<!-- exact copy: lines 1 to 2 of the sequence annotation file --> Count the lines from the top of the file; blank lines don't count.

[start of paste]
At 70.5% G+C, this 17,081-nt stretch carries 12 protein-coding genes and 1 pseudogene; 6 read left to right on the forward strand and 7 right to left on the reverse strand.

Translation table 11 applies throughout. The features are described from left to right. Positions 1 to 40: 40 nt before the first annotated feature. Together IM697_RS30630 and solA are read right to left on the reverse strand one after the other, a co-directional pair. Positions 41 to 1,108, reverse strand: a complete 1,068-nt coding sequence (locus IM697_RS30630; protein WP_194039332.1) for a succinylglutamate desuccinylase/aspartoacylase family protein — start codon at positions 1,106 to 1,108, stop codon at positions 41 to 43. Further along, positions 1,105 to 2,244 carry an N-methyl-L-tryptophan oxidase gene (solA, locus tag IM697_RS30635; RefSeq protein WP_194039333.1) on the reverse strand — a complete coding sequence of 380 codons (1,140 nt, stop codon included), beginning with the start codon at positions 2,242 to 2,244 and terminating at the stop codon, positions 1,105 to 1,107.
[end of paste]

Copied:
At 70.5% G+C, this 17,081-nt stretch carries 12 protein-coding genes and 1 pseudogene; 6 read left to right on the forward strand and 7 right to left on the reverse strand.

Translation table 11 applies throughout. The features are described from left to right. Positions 1 to 40: 40 nt before the first annotated feature. Together IM697_RS30630 and solA are read right to left on the reverse strand one after the other, a co-directional pair. Positions 41 to 1,108, reverse strand: a complete 1,068-nt coding sequence (locus IM697_RS30630; protein WP_194039332.1) for a succinylglutamate desuccinylase/aspartoacylase family protein — start codon at positions 1,106 to 1,108, stop codon at positions 41 to 43. Further along, positions 1,105 to 2,244 carry an N-methyl-L-tryptophan oxidase gene (solA, locus tag IM697_RS30635; RefSeq protein WP_194039333.1) on the reverse strand — a complete coding sequence of 380 codons (1,140 nt, stop codon included), beginning with the start codon at positions 2,242 to 2,244 and terminating at the stop codon, positions 1,105 to 1,107.